This information is intended for use by health professionals

1. Name of the medicinal product

Cinnarizine 15 mg Tablets

2. Qualitative and quantitative composition

Each tablet contains 15 mg of cinnarizine.

Excipient with known effect:

Each tablet contains 162.5 mg lactose anhydrous

For the full list of excipients, see section 6.1.

3. Pharmaceutical form

Tablet

White, flat bevel edged tablets marked “G” on both sides

4. Clinical particulars
4.1 Therapeutic indications

Cinnarizine is used for the control of vestibular disorders such as vertigo, tinnitus, nausea and vomiting such as that seen in Meniere's disease.

Cinnarizine is also effective in the control of motion sickness.

4.2 Posology and method of administration

Posology

Vestibular symptoms:

Adults, elderly and children over 12 years:

Two tablets three times a day.

Children 5-12 years:

One tablet three times a day.

The stated doses should not be exceeded.

Motion sickness:

Adults, elderly and children over 12 years:

Two tablets two hours before travel and one tablet every eight hours during journey if necessary.

Children 5-12 years:

One tablet two hours before travel and half a tablet every eight hours during journey if necessary.

Method of administration

For oral use.

Cinnarizine should preferably be taken after meals. The tablets may be sucked, chewed or swallowed whole with water.

4.3 Contraindications

Hypersensitivity to the active substance or to any of the excipients listed in section 6.1.

4.4 Special warnings and precautions for use

As with other antihistamines, cinnarizine may cause epigastric discomfort; taking it after meals may diminish gastric irritation. Cinnarizine should only be given to patients with Parkinson's disease if the advantages outweigh the possible risk of aggravating this disease.

Use of cinnarizine should be avoided in porphyria.

There have been no specific studies in hepatic or renal dysfunction. Cinnarizine should be used with care in patients with hepatic or renal insufficiency.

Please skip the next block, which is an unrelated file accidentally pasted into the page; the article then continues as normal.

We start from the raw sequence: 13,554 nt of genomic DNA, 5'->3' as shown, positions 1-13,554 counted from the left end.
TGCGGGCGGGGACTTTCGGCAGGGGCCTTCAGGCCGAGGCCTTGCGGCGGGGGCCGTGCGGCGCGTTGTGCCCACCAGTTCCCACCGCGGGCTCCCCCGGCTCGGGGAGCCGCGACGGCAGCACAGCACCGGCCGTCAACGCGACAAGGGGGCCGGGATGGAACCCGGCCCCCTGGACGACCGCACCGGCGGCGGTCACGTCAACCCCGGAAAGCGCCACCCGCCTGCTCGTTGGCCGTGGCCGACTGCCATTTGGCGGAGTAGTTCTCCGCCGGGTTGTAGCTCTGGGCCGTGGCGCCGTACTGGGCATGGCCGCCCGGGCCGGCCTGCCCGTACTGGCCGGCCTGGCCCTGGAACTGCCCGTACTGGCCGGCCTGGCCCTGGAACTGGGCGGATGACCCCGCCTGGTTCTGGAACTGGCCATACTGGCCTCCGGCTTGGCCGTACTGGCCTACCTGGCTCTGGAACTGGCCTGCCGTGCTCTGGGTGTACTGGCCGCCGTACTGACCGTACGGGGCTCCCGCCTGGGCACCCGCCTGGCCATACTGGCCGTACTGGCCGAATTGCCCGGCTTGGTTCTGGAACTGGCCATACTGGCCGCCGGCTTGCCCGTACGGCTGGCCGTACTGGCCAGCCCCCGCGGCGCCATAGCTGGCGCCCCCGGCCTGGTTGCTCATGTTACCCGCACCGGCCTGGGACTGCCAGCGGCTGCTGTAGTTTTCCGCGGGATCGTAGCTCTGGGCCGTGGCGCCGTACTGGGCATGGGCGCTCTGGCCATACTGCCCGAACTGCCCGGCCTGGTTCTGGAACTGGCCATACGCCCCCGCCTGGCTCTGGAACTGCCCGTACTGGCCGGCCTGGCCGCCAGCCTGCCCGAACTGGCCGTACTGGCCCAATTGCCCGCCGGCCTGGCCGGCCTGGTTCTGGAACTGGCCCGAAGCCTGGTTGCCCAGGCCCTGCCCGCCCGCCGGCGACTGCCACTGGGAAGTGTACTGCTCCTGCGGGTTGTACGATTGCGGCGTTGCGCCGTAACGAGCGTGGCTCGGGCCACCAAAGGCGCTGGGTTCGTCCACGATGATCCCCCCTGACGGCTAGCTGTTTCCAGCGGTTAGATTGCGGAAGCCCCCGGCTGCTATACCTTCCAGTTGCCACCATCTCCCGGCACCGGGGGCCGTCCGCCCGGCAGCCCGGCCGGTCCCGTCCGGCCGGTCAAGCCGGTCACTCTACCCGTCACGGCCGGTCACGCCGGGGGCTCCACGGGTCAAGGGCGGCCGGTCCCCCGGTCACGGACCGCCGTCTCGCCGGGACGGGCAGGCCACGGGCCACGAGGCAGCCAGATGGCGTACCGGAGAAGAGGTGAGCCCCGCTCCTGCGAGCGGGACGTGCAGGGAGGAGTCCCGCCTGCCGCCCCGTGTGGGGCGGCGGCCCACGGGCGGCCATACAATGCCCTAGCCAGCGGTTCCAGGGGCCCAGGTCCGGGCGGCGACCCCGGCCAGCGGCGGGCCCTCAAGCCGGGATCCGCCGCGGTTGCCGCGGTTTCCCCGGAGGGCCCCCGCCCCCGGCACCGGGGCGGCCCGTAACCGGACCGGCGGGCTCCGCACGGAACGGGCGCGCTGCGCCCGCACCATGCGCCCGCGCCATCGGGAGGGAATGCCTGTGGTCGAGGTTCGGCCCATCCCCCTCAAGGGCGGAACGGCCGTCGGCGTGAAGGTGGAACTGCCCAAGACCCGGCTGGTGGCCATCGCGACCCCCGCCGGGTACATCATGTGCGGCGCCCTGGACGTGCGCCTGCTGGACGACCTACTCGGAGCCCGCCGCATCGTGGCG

Cinnarizine Tablets contain lactose. Patients with rare hereditary problems of galactose intolerance, the Lapp lactase deficiency or glucose-galactose malabsorption should not take this medicine.

4.5 Interaction with other medicinal products and other forms of interaction

Concurrent use of alcohol, CNS depressants or tricyclic antidepressants may potentiate the sedative effects of these drugs or of cinnarizine.

Cinnarizine may prevent an otherwise positive reaction to dermal reactivity indicators if used within 4 days prior to skin testing as it is an antihistamine.

4.6 Fertility, pregnancy and lactation

Pregnancy

The safety of cinnarizine in human pregnancy has not been established although studies in animals have not demonstrated teratogenic effects. As with other drugs, it is not advisable to administer cinnarizine in pregnancy.

Breast-feeding

There are no data on the excretion of cinnarizine in human breast milk. Taking cinnarizine whilst breast-feeding is not recommended.

4.7 Effects on ability to drive and use machines

Cinnarizine may cause drowsiness, especially at the start of treatment; patients affected in this way should not drive or operate machinery.

4.8 Undesirable effects

The safety of cinnarizine was evaluated in 372 cinnarizine-treated subjects who participated in 7 placebo-controlled trials for the indications peripheral circulatory disorders, cerebral circulatory disorders, vertigo and seasickness; and in 668 cinnarizine treated subjects who participated in six comparator and thirteen open label clinical trials for the indications peripheral circulatory disorders, cerebral circulatory disorders and vertigo. Based on pooled safety data from these clinical trials, the most commonly reported (>2% incidence) adverse drug reactions (ADRs) were: somnolence (8.3) and weight increased (2.1).

Including the above mentioned ADRs, the following ADRs have been observed from clinical trials and post-marketing experiences reported with the use of cinnarizine. Frequencies displayed use the following convention:

Very common (≥ 1/10); common (≥ 1/100 to < 1/10); uncommon (≥ 1/1,000 to < 1/100); rare (≥ 1/10,000 to <1/1,000); very rare (<1/10,000) and not known (cannot be estimated from the available data).

System organ class

Adverse drug reactions

Frequency category

Common

Uncommon

Not known

Nervous system disorders

Somnolence

Lethargy

Dyskinesia, extrapyramidal disorder (sometimes associated with depressive feelings), Parkinsonism, tremor

Gastrointestinal disorders

Nausea, dyspepsia

Vomiting, upper abdominal pain

Hepatobiliary disorders

Cholestatic jaundice

Skin and subcutaneous tissue disorders

Hyperhidrolysis, Lichenoid keratosis including lichen planus

Subacute cutaneous lupus erythematosus

Musculoskeletal and connective tissue disorders

Muscle rigidity

General disorders and administrative site conditions

Fatigue

Investigations

Weight increased

Cases of hypersensitivity, headache and dry mouth have also been reported.

Reporting of suspected adverse reactions